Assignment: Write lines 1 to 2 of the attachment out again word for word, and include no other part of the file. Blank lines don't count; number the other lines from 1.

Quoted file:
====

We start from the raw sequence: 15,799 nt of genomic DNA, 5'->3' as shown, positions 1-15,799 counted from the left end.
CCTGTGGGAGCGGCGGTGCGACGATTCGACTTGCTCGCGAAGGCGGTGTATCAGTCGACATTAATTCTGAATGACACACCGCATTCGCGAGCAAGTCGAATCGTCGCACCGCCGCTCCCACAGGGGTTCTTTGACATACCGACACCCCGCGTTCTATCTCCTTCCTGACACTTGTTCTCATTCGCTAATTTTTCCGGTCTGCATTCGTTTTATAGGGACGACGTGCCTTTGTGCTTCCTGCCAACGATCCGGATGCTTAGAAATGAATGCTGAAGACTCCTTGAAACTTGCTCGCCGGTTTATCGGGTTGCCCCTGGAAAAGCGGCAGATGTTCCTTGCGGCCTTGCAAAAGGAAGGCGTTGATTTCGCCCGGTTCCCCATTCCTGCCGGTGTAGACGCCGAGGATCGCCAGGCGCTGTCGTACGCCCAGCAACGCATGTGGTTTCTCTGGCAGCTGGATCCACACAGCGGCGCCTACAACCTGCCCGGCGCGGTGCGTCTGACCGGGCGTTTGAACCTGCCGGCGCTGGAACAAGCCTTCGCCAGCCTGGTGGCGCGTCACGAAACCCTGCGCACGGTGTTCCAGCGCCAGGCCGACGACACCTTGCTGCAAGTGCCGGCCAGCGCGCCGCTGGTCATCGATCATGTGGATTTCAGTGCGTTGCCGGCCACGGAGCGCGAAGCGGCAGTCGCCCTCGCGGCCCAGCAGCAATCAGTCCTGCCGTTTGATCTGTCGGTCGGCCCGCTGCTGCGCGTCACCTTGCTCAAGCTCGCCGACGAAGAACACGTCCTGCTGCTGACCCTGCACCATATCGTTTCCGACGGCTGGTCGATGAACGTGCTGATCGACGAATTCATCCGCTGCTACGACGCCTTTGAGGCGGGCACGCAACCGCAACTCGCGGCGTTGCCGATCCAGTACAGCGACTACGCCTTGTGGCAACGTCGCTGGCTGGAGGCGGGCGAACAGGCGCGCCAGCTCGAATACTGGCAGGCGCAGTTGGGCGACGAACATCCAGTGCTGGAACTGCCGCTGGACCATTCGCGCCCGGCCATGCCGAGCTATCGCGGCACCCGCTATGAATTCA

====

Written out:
We start from the raw sequence: 15,799 nt of genomic DNA, 5'->3' as shown, positions 1-15,799 counted from the left end.
CCTGTGGGAGCGGCGGTGCGACGATTCGACTTGCTCGCGAAGGCGGTGTATCAGTCGACATTAATTCTGAATGACACACCGCATTCGCGAGCAAGTCGAATCGTCGCACCGCCGCTCCCACAGGGGTTCTTTGACATACCGACACCCCGCGTTCTATCTCCTTCCTGACACTTGTTCTCATTCGCTAATTTTTCCGGTCTGCATTCGTTTTATAGGGACGACGTGCCTTTGTGCTTCCTGCCAACGATCCGGATGCTTAGAAATGAATGCTGAAGACTCCTTGAAACTTGCTCGCCGGTTTATCGGGTTGCCCCTGGAAAAGCGGCAGATGTTCCTTGCGGCCTTGCAAAAGGAAGGCGTTGATTTCGCCCGGTTCCCCATTCCTGCCGGTGTAGACGCCGAGGATCGCCAGGCGCTGTCGTACGCCCAGCAACGCATGTGGTTTCTCTGGCAGCTGGATCCACACAGCGGCGCCTACAACCTGCCCGGCGCGGTGCGTCTGACCGGGCGTTTGAACCTGCCGGCGCTGGAACAAGCCTTCGCCAGCCTGGTGGCGCGTCACGAAACCCTGCGCACGGTGTTCCAGCGCCAGGCCGACGACACCTTGCTGCAAGTGCCGGCCAGCGCGCCGCTGGTCATCGATCATGTGGATTTCAGTGCGTTGCCGGCCACGGAGCGCGAAGCGGCAGTCGCCCTCGCGGCCCAGCAGCAATCAGTCCTGCCGTTTGATCTGTCGGTCGGCCCGCTGCTGCGCGTCACCTTGCTCAAGCTCGCCGACGAAGAACACGTCCTGCTGCTGACCCTGCACCATATCGTTTCCGACGGCTGGTCGATGAACGTGCTGATCGACGAATTCATCCGCTGCTACGACGCCTTTGAGGCGGGCACGCAACCGCAACTCGCGGCGTTGCCGATCCAGTACAGCGACTACGCCTTGTGGCAACGTCGCTGGCTGGAGGCGGGCGAACAGGCGCGCCAGCTCGAATACTGGCAGGCGCAGTTGGGCGACGAACATCCAGTGCTGGAACTGCCGCTGGACCATTCGCGCCCGGCCATGCCGAGCTATCGCGGCACCCGCTATGAATTCA